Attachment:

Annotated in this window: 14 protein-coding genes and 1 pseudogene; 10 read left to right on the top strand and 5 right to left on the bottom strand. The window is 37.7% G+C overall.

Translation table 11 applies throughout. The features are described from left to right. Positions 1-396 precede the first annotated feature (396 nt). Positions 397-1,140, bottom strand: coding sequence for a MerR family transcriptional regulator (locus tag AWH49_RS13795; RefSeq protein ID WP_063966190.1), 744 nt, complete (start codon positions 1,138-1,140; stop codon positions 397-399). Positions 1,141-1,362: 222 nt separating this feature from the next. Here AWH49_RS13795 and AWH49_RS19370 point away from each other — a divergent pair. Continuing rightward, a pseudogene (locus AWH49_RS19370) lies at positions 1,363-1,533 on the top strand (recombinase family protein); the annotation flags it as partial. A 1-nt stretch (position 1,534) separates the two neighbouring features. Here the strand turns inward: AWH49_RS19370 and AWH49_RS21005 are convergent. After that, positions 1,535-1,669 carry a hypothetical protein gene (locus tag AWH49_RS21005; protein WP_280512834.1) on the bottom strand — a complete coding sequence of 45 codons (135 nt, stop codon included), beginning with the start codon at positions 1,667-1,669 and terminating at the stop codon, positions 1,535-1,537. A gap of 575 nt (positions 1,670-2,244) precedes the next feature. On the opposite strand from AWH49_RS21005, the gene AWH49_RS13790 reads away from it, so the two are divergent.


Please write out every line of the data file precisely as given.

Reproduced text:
Annotated in this window: 14 protein-coding genes and 1 pseudogene; 10 read left to right on the top strand and 5 right to left on the bottom strand. The window is 37.7% G+C overall.

Translation table 11 applies throughout. The features are described from left to right. Positions 1-396 precede the first annotated feature (396 nt). Positions 397-1,140, bottom strand: coding sequence for a MerR family transcriptional regulator (locus tag AWH49_RS13795; RefSeq protein ID WP_063966190.1), 744 nt, complete (start codon positions 1,138-1,140; stop codon positions 397-399). Positions 1,141-1,362: 222 nt separating this feature from the next. Here AWH49_RS13795 and AWH49_RS19370 point away from each other — a divergent pair. Continuing rightward, a pseudogene (locus AWH49_RS19370) lies at positions 1,363-1,533 on the top strand (recombinase family protein); the annotation flags it as partial. A 1-nt stretch (position 1,534) separates the two neighbouring features. Here the strand turns inward: AWH49_RS19370 and AWH49_RS21005 are convergent. After that, positions 1,535-1,669 carry a hypothetical protein gene (locus tag AWH49_RS21005; protein WP_280512834.1) on the bottom strand — a complete coding sequence of 45 codons (135 nt, stop codon included), beginning with the start codon at positions 1,667-1,669 and terminating at the stop codon, positions 1,535-1,537. A gap of 575 nt (positions 1,670-2,244) precedes the next feature. On the opposite strand from AWH49_RS21005, the gene AWH49_RS13790 reads away from it, so the two are divergent.